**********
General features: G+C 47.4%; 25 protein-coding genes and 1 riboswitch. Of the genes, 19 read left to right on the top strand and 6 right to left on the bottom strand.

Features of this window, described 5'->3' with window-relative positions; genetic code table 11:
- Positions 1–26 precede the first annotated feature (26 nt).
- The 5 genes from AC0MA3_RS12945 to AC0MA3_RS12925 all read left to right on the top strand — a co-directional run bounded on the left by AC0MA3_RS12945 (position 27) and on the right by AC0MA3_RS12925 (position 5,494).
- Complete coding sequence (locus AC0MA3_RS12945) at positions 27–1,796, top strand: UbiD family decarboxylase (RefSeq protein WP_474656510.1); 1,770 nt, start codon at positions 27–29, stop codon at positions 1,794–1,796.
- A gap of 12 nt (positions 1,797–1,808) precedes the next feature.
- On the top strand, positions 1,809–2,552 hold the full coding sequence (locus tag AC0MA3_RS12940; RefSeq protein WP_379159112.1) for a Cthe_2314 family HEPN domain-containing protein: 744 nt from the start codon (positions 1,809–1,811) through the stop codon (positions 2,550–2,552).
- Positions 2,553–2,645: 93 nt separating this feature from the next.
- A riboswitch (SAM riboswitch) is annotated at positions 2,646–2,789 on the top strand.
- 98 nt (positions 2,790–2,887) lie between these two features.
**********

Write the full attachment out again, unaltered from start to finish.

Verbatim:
General features: G+C 47.4%; 25 protein-coding genes and 1 riboswitch. Of the genes, 19 read left to right on the top strand and 6 right to left on the bottom strand.

Features of this window, described 5'->3' with window-relative positions; genetic code table 11:
- Positions 1–26 precede the first annotated feature (26 nt).
- The 5 genes from AC0MA3_RS12945 to AC0MA3_RS12925 all read left to right on the top strand — a co-directional run bounded on the left by AC0MA3_RS12945 (position 27) and on the right by AC0MA3_RS12925 (position 5,494).
- Complete coding sequence (locus AC0MA3_RS12945) at positions 27–1,796, top strand: UbiD family decarboxylase (RefSeq protein WP_474656510.1); 1,770 nt, start codon at positions 27–29, stop codon at positions 1,794–1,796.
- A gap of 12 nt (positions 1,797–1,808) precedes the next feature.
- On the top strand, positions 1,809–2,552 hold the full coding sequence (locus tag AC0MA3_RS12940; RefSeq protein WP_379159112.1) for a Cthe_2314 family HEPN domain-containing protein: 744 nt from the start codon (positions 1,809–1,811) through the stop codon (positions 2,550–2,552).
- Positions 2,553–2,645: 93 nt separating this feature from the next.
- A riboswitch (SAM riboswitch) is annotated at positions 2,646–2,789 on the top strand.
- 98 nt (positions 2,790–2,887) lie between these two features.